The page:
Why do Judges agree to plans proposed by Child Youth and Family (CYF) lawyers and lawyer for child? Why are parents left out when making those plans? Why do CYF separate the child from the family? Why does the law give too much freedom to the child, with the result that whatever the child says is believed by Judges and lawyers?
Family Court Judges do not always agree with the plans that have been prepared.
In some cases, the general plan will be approved, but not the specifics of it, contrary to what CYF and Lawyer for Child recommend.
By the time a case comes before a court to approve a plan for the child, there will have already been a declaration or order made that the child is in need of care and protection.
That order is made only if there is agreement in the family that the child is in need of care and protection, or if there has been a full hearing where the Judge listens to social workers and lawyers, and hears what the family say.
Once an order is made whether, by agreement or not, it is put off to another hearing to put a plan in place.
Opportunities for Families
There are many opportunities for families to have good input into what the outcomes are going to be for their child, and they will never be left out when those plans are made.
They will always have the opportunity to have their say at the time the plan is prepared or later at a court hearing if they do not agree, before the stage is reached of a declaration being made.
The law says under the Children, Young Persons and their Families Act (CYPF Act) that a Family Group Conference must be held. At that conference, the family are fully involved, and no lawyers are allowed with the exception of Lawyer for Child. The family have the opportunity right at that first meeting or conference to answer what the social workers are saying is going wrong with the family and why CYF thinks it should be involved.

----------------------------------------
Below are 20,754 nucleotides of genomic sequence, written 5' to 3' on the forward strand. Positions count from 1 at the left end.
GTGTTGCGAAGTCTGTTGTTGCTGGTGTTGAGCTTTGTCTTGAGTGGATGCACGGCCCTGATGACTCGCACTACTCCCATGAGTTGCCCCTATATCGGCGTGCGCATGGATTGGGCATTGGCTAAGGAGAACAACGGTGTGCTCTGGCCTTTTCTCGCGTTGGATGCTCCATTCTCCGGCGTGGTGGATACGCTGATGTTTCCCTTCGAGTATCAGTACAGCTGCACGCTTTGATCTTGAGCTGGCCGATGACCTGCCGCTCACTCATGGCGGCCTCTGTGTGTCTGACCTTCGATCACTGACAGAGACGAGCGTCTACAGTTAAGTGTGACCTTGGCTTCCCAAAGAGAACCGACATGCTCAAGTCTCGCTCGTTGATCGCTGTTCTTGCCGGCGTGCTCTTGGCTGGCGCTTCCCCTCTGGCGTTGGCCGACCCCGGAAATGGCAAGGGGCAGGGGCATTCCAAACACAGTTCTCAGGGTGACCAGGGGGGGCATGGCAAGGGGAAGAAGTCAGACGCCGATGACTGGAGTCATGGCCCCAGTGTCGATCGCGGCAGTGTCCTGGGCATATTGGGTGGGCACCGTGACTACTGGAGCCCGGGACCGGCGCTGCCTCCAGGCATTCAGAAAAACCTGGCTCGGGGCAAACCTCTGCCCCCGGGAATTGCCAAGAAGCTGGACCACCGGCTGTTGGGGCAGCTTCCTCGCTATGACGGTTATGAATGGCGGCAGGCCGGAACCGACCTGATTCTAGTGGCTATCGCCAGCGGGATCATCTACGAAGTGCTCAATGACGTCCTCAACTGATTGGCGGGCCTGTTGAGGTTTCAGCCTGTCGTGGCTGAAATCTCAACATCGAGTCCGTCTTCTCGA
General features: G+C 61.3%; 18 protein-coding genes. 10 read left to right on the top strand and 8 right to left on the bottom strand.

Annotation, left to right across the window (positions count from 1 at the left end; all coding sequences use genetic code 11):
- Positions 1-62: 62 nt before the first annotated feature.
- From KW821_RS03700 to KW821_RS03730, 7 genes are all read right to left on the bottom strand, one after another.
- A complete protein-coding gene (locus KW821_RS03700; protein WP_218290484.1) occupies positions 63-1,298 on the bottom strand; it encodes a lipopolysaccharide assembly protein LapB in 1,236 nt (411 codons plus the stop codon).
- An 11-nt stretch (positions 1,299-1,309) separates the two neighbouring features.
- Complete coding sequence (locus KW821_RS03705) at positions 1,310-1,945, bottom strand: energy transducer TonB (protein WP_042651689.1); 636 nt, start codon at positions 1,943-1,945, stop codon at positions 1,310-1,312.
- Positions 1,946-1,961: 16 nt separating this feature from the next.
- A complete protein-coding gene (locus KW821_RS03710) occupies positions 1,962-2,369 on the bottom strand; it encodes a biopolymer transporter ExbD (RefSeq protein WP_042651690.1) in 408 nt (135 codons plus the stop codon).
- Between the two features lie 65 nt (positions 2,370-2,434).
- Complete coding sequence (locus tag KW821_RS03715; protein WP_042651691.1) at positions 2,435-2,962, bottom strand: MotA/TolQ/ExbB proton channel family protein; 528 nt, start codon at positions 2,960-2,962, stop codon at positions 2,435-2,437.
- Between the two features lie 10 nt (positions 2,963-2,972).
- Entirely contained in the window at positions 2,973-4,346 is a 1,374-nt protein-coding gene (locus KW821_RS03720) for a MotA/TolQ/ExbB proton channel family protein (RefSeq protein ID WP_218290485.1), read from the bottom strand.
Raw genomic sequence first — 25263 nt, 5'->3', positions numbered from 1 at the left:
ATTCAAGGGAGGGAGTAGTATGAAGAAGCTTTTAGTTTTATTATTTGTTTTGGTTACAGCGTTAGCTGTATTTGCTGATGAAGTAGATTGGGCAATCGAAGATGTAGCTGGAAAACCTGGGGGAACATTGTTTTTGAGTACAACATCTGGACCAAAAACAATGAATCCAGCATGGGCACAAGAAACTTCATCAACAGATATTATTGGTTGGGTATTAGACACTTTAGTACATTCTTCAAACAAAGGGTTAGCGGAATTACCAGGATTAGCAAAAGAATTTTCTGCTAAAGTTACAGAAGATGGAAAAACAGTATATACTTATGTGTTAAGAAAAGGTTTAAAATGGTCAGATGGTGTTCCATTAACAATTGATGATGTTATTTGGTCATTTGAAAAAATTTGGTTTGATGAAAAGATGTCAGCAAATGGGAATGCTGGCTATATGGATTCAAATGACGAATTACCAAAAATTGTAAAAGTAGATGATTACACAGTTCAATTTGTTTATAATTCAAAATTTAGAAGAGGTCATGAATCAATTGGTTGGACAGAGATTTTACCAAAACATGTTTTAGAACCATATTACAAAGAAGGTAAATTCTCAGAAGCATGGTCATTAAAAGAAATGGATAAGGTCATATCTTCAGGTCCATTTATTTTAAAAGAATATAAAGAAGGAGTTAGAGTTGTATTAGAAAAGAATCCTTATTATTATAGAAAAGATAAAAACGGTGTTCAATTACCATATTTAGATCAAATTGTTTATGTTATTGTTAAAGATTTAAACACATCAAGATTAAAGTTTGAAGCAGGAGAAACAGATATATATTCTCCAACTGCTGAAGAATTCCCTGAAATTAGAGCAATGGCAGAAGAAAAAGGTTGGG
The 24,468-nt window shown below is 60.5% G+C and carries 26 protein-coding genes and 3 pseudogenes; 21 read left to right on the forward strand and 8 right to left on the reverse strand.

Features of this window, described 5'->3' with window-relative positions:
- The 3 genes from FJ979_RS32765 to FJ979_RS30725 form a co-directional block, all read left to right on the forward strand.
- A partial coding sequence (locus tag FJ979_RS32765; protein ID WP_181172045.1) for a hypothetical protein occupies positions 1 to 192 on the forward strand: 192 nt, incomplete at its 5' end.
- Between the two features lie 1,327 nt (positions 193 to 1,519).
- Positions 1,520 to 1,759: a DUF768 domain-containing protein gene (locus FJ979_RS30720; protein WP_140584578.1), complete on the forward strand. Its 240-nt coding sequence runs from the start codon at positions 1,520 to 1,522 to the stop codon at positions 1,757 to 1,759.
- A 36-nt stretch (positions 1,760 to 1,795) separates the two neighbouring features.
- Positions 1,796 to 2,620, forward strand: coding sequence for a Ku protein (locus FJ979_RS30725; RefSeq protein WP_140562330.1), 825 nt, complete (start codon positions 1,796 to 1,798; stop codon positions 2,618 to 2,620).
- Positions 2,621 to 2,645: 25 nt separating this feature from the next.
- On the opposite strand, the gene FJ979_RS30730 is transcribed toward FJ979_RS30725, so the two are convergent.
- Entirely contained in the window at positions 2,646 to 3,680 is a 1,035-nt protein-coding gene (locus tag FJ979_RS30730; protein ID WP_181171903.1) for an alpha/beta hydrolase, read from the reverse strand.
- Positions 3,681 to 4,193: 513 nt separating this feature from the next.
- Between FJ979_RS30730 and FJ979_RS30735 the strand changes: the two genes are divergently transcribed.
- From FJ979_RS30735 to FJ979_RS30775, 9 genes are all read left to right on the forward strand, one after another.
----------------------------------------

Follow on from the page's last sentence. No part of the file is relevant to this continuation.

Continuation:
Under the law (CYPF Act), the separation of a child from his or her family is the last resort.
The Act and its principles provide that children have the right to remain in their own families, whether it is their parents or their extended family, and they have rights to be raised connected with their own culture and background.
One of the priorities is the safety of the child, and at times CYF believe the only way that the child can be protected from significant harm, whether physical or psychological, is by removing the child from the family.
If they do that in the first place, then the decision will be subject to scrutiny by the court and the family, as previously outlined.
What a child says is not always believed by Judges and lawyers; it depends on the circumstances.
Children are given rights in accordance with the mainstream culture in New Zealand, which is not necessarily the view of other cultures, which have much more emphasis on family rights generally, rather than children’s rights.
However, it is not the case that what the child wants is going to be the outcome because Judges always look at what is in the child’s best interests, and the Judge has regard to family connections and cultural heritage when making the decision.
The wishes of the child are balanced by the Judge looking at the child’s overall welfare and what is in his or her ultimate best interests.
The above is the response given by the judges of the Auckland District Court at their ‘Community Day’ held at Fickling Convention Centre on September 24, 2012. The Editor of this newspaper was present at the meeting and the responses of the judges to a number of questions will be published over several ensuing editions. The responses are reproduced verbatim, as given by the judges.